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The Anti-Lottery

Place these machines wherever Lottery Tickets are sold
  [vote for,

The get-rich-quick appeal of a lottery ticket sometimes overwhelms reason. The poorest people will lose hundreds of dollars hoping to win millions.

These same poor people lack the funds to invest in get-rich-slow plans. Mutual funds, Treasury Bills, and the like are marketed to people with hundreds or thousands of dollars to invest, an amount of money rarely available to someone living paycheck to paycheck.

Enter the Anti-Lottery. Wherever Lottery tickets are sold, Anti-Lottery Tickets are also sold. An Anti-Lottery Ticket can be purchased for one dollar, once the customer signs up for the Anti-Lottery Program. The clerk scans the customer's Anti-lottery ID, and the machine invests the money into one of a variety of managed funds, at different perceived risk levels, chosen by the customer. This machine also sells lottery tickets, and requires customers to use their ID card for it as well.

At any time, the customer can ask a clerk to print his portfolio. an ATM like printout tells him how much money he won or lost with lottery tickets, and how much money he earned or lost with his investments.

Anti-Lottery investors may be restricted as to how often they could withdraw money from the account, so as to keep the funds fluid.

dbsousa, Mar 07 2003

Charity Vending Machines http://www.halfbake...nes_20for_20Charity
A companion to the Anti-Lottery [dbsousa, Oct 04 2004]

(?) Pennsylvania Lotteries - where the money goes http://www.palotter...&lotteryNav=|29752|
It says on every ticket and at the end of every ad: "Benefits older Pennsylvanians". [waugsqueke, Oct 04 2004]

Stock market casino Stock_20Market_20Casino
Marginally related idea [Voice, Jul 10 2014]


       In other words, disguise investing as a game for the working class. Since there's no chance of instant gratification, I don't see how this would appeal to lottery junkies. Low wage earners certainly can't afford to invest when the economy is in its current state.
snarfyguy, Mar 07 2003

       //no chance of instant gratification//
Perhaps that could be fixed. What if 90 cents of your dollar went into the investment account, and the other 10 cents toward an actual instant-win game?

       The dwindling idealist in my brain wants me to point out that in some lotteries all the proceeds are directed specifically toward public education programs (e.g. Florida and Georgia in the US). In these jurisdictions the players _are_ making an investment in their future, of a sort. They are helping to make sure the general public is better educated in the future. This is an important goal in a democratic society.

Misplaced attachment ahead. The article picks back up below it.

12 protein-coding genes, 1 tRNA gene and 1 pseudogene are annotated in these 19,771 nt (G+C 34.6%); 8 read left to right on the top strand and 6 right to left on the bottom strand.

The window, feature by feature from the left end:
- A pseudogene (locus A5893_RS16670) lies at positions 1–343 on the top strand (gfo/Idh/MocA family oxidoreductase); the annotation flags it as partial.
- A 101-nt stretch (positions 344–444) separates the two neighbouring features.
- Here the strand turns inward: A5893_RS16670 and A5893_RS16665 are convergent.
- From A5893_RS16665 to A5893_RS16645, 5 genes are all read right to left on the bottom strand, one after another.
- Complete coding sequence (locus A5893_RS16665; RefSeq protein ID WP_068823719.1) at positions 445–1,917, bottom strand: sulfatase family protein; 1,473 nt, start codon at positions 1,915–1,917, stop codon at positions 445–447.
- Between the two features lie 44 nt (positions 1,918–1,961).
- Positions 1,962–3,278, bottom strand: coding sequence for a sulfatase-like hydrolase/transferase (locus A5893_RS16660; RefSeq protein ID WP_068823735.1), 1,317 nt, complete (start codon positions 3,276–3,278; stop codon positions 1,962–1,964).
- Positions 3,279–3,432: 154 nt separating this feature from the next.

Hey, stop laughing at me!
krelnik, Mar 07 2003

       Can you just clarify (for us Brits not wholly familiar with USian abbreviations) that IRA does *not* mean Irish Republican Army.
angel, Mar 07 2003

       krelnik, what I've heard is that most state legislatures set the lotteries up to benefit the school systems. Then, when the lotteries start contributing, say, $10 million per year to the school systems, the legislatures feel free to reduce spending from tax revenues by the same amount, and end up spending the money saved on other projects or on tax reduction. I'm not saying the ultimate beneficiaries of the lottery revenues aren't deserving, but they don't often end up being the school systems, and they still bear the expenses of running the lottery - expenses that would not be incurred if the money were raised by taxation.   

       Besides, as I think I've pointed out before, if the lotteries actually improved education, they'd eventually cause their own demise.
beauxeault, Mar 07 2003

       //In other words, disguise investing as a game for the working class. //   

       No. Offer an alternative to the Lottery, and advertise it as an investment. I see it as a companion to the Charity Vending Machine, in that it allows people to do with small sums of money what the rich do with large sums of money.   

       Change for change, if you will...
dbsousa, Mar 07 2003

       Well said, [beaux]. I'd also like to add that lotteries tend to appeal to those who can least afford them. Sure, these people have free will and can choose not to participate in lotteries, but keep in mind that the act of gambling, for some, stimulates the same area of the brain as using cocaine.   

       Gambling can clearly become addictive practice and I don't like my government hawking it.
snarfyguy, Mar 07 2003

       [beauxeault] Yes, what you describe did in fact happen in Florida. Learning from that experience, in Georgia they were smarter and wrote the law so that the lottery went to scholarship programs and other _new_ programs that did not overlap at all with the existing budget. Thus there was no incentive to decrease the legistlative budget for education. It did in fact work exactly as designed, and the Georgia HOPE Scholarship program which resulted has been widely lauded as a huge success, and emulated in other states.   

       //if the lotteries actually improved education, they'd eventually cause their own demise//
Agreed, but I'm all for self-expiring tax schemes.
krelnik, Mar 07 2003

       My uncle refers to all forms of gambling as "the tax of the stupid", same sentiment.
RoboBust, Mar 07 2003

       I expected a true reverse lottery, where you have a 99.999% chance of getting a dollar and a 0.001% chance of getting a $200,000 debt that cannot be discharged by bankruptcy.
sninctown, Jul 10 2014


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